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Indore pitch likely to offer assistance to spinners, says Williamson

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Kane Williamson talks about the Indore pitch ahead of the Indore Test.

New Zealand skipper Kane Williamson, who is likely to make a comeback after missing the Kolkata Test due to a flu, believes that the Indore wicket should assist the spinners. This could mean Ish Sodhi, who has been working hard on the nets on his variations, might get a go ahead of Matt Henry or Neil Wagner.

The Indore wicket is likely to crack as the game progresses, and that could lead to the visitors playing three spinners in the final eleven. But Williamson said that the final decision would be taken after having a look at the surface once again. 

Taking a call on the final eleven would not be easy for Williamson since Matt Henry was the stand out performer for New Zealand, taking six for 105 in Kolkata. Also, Wagner’s ability to make the old ball move is something that New Zealand would miss if Sodhi gets to play ahead of him.

Williamson mentioned in the pre-match press conference: "It's tough to say. Looking at the pitch yesterday it was quite bare at both ends. In saying that, there was a lot of weather around and it was a bit soft, so we want to have another look. We are yet to decide on the balance we'll go with."

Last three days in Indore have witnessed heavy rains and has led to a drop in the temperature levels as compared to Kolkata, which could work in favour of the Kiwis.

Cricket writer, Chetan Narula, tweeted a picture of the Indore pitch mentioning that the surface “looks a lot like the one in Kanpur.”

 A total of over 300 in the first innings has been a match-winning one in the first two Tests, and Williamson felt the onus will be on his batsmen to put up a score above 350 in the first innings, if New Zealand bats first.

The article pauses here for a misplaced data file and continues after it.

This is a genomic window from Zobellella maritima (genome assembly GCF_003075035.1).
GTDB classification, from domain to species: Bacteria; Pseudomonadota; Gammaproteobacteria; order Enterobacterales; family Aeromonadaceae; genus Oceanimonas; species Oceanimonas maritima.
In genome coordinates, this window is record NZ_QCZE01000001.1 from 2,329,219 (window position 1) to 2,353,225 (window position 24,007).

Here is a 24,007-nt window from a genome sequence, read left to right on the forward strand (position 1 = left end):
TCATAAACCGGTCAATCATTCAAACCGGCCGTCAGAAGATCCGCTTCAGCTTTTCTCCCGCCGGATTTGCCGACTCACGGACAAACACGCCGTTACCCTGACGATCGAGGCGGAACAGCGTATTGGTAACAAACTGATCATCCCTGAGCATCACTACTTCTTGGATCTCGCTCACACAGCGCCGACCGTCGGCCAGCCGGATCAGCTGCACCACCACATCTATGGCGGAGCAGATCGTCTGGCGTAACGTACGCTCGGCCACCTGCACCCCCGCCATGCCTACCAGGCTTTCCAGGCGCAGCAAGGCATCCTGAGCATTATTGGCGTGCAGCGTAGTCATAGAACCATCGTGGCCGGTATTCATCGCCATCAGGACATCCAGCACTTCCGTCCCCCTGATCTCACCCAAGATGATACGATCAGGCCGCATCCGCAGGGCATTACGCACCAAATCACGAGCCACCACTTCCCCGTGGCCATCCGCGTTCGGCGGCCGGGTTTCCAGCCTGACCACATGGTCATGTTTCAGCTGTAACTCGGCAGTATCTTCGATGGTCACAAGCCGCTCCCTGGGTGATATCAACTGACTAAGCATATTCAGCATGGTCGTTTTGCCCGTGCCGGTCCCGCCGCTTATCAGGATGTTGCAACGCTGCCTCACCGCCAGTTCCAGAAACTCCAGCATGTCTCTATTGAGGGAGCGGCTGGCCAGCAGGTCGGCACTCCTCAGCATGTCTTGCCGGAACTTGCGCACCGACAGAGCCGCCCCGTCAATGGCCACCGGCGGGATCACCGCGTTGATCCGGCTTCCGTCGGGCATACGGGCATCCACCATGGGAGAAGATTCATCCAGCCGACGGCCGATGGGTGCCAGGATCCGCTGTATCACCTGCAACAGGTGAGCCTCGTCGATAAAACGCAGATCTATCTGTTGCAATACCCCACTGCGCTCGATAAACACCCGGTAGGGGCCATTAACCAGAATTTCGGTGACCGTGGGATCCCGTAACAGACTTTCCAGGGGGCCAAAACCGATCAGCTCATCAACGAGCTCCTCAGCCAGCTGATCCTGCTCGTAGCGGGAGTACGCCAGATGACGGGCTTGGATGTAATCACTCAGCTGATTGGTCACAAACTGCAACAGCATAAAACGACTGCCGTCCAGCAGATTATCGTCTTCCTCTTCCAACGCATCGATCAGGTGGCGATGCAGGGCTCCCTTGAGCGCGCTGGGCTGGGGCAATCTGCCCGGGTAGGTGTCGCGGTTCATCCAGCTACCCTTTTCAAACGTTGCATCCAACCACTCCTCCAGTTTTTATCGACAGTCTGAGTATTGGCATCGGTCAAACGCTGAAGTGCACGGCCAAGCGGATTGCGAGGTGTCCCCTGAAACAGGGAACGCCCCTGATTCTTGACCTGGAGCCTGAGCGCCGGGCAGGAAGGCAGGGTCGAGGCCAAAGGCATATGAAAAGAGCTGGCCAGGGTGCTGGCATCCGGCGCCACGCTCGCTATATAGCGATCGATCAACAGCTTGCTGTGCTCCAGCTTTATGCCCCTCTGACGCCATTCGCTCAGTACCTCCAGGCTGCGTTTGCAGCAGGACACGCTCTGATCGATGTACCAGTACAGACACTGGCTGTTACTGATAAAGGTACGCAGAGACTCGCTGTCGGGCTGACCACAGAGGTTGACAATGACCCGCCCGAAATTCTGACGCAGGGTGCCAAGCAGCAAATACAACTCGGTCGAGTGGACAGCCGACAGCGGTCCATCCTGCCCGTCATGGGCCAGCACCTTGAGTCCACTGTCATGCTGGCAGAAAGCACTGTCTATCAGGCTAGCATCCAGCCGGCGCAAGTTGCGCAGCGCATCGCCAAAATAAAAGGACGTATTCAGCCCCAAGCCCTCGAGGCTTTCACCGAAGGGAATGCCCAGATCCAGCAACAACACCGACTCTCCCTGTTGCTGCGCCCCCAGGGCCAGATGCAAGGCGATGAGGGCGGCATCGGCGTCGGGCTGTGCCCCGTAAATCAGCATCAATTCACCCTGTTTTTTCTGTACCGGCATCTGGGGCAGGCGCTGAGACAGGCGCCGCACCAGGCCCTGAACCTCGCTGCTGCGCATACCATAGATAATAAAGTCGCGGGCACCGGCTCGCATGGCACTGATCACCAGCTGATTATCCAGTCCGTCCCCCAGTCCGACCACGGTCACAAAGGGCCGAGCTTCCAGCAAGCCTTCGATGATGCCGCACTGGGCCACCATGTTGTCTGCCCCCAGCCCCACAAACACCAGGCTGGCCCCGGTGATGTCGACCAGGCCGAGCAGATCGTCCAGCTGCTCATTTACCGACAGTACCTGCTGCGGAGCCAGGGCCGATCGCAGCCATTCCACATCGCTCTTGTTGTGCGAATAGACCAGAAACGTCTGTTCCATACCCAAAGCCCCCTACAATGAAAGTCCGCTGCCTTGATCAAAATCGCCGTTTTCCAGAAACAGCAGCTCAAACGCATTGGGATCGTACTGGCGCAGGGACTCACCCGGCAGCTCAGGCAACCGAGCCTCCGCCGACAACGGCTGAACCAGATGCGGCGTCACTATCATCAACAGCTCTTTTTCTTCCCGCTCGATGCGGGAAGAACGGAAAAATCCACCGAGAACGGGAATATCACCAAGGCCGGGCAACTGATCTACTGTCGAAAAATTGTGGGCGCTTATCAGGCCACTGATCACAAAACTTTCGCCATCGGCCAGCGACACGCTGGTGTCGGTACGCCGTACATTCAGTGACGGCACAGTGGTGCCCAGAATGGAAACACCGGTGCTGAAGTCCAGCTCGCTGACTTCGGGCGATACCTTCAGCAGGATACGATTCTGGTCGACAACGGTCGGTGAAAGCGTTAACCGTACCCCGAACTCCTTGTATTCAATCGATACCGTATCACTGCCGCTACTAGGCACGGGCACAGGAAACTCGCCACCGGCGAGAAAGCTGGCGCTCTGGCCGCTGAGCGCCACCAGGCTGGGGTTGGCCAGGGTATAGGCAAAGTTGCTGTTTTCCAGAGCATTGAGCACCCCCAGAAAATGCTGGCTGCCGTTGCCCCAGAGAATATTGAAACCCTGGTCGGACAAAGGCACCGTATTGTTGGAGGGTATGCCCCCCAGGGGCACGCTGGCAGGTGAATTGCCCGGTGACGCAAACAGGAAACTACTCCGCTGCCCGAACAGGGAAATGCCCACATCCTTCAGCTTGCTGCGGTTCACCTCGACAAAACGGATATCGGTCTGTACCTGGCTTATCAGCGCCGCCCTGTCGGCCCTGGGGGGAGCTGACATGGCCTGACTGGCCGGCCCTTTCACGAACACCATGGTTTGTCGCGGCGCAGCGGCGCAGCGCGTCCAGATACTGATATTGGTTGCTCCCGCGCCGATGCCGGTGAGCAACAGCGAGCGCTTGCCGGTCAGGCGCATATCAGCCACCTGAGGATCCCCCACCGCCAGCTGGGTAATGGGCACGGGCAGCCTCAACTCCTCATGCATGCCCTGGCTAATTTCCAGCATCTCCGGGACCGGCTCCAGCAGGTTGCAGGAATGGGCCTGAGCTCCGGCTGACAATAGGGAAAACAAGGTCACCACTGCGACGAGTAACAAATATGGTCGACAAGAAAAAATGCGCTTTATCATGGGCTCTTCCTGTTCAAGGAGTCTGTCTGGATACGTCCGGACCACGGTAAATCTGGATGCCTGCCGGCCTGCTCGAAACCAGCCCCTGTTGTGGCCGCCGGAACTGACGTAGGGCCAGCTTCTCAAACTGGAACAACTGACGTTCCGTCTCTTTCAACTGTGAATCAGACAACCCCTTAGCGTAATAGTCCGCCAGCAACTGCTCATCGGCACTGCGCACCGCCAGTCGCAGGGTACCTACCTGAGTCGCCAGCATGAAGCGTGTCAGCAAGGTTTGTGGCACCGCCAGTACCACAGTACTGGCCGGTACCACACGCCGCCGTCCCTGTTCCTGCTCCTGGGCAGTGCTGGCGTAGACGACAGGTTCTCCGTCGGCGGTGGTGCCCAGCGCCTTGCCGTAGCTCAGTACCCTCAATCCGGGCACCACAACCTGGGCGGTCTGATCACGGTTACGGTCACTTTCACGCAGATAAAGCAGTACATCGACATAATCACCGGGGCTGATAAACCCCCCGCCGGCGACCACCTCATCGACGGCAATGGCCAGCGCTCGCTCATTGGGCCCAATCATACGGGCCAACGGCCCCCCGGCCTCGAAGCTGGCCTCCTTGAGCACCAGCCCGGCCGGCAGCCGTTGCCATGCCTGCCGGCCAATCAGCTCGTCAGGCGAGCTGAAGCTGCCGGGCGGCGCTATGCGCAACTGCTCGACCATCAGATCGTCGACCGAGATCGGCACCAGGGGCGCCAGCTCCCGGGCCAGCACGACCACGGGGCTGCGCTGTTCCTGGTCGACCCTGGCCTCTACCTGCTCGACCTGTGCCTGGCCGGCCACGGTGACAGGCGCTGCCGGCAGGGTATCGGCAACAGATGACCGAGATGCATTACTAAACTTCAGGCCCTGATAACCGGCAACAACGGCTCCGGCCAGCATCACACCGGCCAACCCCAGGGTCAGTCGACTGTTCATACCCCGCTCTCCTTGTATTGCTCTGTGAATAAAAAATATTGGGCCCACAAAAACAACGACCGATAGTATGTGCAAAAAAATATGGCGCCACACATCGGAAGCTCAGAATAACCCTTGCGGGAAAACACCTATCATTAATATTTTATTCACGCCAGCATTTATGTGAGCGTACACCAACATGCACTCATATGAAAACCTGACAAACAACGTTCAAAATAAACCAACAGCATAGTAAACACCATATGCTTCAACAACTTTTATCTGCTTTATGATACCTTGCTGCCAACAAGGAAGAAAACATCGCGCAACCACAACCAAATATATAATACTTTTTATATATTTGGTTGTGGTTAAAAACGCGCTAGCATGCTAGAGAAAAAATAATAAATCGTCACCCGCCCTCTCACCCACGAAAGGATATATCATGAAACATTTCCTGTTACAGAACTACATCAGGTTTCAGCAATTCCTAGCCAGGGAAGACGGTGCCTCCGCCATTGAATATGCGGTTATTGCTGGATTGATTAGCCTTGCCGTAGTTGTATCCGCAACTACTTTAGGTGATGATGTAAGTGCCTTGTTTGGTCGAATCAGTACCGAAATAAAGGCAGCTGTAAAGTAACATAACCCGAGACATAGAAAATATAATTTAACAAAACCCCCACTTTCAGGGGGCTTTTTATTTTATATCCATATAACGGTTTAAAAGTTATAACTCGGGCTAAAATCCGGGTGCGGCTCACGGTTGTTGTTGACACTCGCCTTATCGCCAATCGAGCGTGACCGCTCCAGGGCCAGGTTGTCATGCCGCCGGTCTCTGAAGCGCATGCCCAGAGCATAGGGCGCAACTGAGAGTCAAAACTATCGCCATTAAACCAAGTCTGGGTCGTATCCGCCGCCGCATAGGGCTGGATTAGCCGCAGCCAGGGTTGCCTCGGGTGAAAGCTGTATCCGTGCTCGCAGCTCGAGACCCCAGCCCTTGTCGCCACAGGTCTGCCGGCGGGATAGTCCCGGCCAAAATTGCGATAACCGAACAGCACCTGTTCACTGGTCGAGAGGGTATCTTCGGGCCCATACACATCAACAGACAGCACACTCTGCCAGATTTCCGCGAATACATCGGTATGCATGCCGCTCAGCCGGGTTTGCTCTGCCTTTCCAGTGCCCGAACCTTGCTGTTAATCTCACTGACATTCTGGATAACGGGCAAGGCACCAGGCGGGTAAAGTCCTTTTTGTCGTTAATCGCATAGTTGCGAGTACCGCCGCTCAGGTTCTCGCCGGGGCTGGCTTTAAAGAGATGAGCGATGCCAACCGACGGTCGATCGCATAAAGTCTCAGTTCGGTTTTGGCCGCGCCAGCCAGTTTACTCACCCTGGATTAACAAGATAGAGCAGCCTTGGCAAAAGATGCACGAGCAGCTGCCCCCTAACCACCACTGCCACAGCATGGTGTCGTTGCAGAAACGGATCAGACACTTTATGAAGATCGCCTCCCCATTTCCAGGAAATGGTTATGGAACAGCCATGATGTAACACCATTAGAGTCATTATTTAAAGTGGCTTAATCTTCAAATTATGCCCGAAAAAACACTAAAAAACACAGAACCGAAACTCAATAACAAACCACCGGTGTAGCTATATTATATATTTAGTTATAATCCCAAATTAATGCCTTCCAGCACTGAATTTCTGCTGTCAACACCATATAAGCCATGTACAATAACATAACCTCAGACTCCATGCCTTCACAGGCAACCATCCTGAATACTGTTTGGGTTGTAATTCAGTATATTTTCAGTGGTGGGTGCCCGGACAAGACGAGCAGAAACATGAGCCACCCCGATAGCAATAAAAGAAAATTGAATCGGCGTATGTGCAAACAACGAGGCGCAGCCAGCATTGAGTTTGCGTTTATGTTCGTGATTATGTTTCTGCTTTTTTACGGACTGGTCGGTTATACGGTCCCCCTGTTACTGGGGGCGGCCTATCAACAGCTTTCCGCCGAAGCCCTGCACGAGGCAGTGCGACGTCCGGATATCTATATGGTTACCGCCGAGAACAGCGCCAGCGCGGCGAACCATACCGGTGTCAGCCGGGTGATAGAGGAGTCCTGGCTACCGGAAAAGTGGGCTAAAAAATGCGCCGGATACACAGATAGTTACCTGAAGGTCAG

"Certainly in the last two games if we could have pushed up our first innings total it would have helped a huge amount,” Williamson said.

WIlliamson also talked about the conditions playing a defining factor for both the sides in the first two Test.

Williamson told the press: “You are presented with surfaces that perhaps don't require those 550-run first innings scores where batsmen look pretty. It is sometimes a matter of doing it tough.”

"At the moment that 300 mark seems to be a pretty effective first innings total. It hasn't been [a series] where batters have shot 100s. Batsmen making 80 or above have made a significant contribution."

Williamson backed his batsmen and felt that they had performed well despite not having much experience in sub-continent conditions.

"They are senior players and you certainly back them to put out the performances. It's not easy but they are working hard. He was also optimistic about the senior pros to deliver in the games ahead.

"There have been good performances from the likes of Tom Latham [average 33.75 including two half centuries], a young guy who hasn't spent much time playing in this part of the world," Williamson said.


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